Reflectance Measurement Of Heart Muscle Oxygenation
Clyde H. Barlow, Katherine A. Kelly, Emily Bailey and Jeffrey J. Kelly
C.H. Barlow, K.A. Kelly, E. Bailey and J.J. Kelly "Reflectance measurement of heart muscle oxygenation". 25th Annual Conference of the International Society on Oxygen Transport to Tissue. Milwaukee, Wisconsin. August, 1997. Measurements of hemoglobin (Hb) and myoglobin (Mb) saturations and mitochondrial cytochrome reduction in heart muscle allow effects of oxygen in three tissue compartments of heart muscle to be monitored simultaneously. Rat hearts, perfused with solutions containing no blood and with 7% hematocrit sheep red blood cells, were used in these studies.
Reflectance spectra, 450-650 nm, were recorded during normoxic and anoxic states of hearts under working, potassium-arrested, and cyanide-inhibited conditions to develop spectral basis sets for Mb, MbO2, Hb, HbO2, and reduced cytochromes. Using matrix inversion techniques, these basis sets were used to analyze spectral data sets from perfused hearts undergoing titrations of oxygen concentration. Hemoglobin and myoglobin saturation and fractional cytochrome reduction were calculated at each point in the titration.
Plots of Mb and Hb saturations and cytochrome reduction vs arterial PO2, showed Hb saturation titrating separately and at higher PO2's than Mb saturation and cytochrome reduction which were tightly coupled in their behavior. Apparent P50's for all three components shifted to higher PO2 with increased work. Plots of cytochrome reduction vs Mb saturation for blood-free perfused working hearts followed an identity relationship consistent with the presence of negligible tissue volumes with oxygen concentrations between the P50's for mitochondrial cytochromes and myoglobin.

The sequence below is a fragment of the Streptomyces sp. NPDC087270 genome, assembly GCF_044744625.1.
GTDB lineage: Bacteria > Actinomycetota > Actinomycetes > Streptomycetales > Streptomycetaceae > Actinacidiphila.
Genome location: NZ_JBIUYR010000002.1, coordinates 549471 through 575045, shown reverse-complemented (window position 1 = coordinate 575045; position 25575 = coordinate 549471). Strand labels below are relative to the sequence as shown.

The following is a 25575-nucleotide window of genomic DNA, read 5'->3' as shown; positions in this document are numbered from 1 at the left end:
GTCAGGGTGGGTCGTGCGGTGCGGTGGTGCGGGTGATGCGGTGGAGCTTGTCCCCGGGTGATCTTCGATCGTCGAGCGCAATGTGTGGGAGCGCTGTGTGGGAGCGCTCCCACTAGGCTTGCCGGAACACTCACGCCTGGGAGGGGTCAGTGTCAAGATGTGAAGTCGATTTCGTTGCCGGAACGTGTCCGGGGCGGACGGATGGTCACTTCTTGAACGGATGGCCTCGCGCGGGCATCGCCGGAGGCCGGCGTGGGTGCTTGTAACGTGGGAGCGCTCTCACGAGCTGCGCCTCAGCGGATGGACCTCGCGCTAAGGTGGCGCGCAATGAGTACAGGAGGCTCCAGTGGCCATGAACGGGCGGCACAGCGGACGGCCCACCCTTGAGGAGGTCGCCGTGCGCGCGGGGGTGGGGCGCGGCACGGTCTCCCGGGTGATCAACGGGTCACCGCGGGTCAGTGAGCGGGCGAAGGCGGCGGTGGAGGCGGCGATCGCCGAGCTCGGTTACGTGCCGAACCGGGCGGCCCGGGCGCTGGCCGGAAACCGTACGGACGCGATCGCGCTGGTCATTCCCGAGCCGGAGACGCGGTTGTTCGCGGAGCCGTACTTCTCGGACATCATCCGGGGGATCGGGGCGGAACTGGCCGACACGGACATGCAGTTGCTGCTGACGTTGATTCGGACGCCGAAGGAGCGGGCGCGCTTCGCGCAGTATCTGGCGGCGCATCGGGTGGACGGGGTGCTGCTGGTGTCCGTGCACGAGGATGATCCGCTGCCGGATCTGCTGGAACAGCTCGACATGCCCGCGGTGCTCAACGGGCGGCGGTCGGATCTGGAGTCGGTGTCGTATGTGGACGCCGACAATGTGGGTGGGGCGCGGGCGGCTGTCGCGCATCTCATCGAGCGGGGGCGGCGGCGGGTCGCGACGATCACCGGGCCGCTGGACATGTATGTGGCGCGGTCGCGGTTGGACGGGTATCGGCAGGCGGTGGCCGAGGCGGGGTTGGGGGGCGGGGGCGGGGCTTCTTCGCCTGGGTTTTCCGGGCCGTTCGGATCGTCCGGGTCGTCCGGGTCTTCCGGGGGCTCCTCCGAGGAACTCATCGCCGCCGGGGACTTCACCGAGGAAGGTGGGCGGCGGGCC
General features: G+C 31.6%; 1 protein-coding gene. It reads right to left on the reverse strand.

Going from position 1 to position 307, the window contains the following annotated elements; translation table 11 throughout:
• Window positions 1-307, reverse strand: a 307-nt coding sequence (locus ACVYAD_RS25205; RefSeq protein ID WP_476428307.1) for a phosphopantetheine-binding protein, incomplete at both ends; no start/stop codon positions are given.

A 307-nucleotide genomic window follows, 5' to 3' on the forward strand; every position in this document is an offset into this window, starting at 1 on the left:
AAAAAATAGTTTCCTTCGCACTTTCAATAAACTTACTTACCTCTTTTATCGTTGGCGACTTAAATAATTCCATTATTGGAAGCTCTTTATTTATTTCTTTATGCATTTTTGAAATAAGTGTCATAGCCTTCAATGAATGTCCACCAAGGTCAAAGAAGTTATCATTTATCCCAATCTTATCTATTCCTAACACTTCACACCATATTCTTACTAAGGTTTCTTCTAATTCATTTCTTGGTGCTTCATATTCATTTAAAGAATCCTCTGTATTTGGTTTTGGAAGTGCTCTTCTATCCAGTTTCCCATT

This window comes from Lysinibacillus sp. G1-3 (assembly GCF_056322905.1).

Under conditions of decreased work, as in potassium arrest, plots of cytochrome reduction vs myoglobin saturation deviate from an identity relationship in a direction consistent with significant volumes of tissue containing fractional cytochrome reduction higher than myoglobin desaturation. These observations may be interpreted in terms of changes in oxygen gradients within heart muscle as a function of oxygen demand.
Research was supported by grant HL47924 from the National Institutes of Health.
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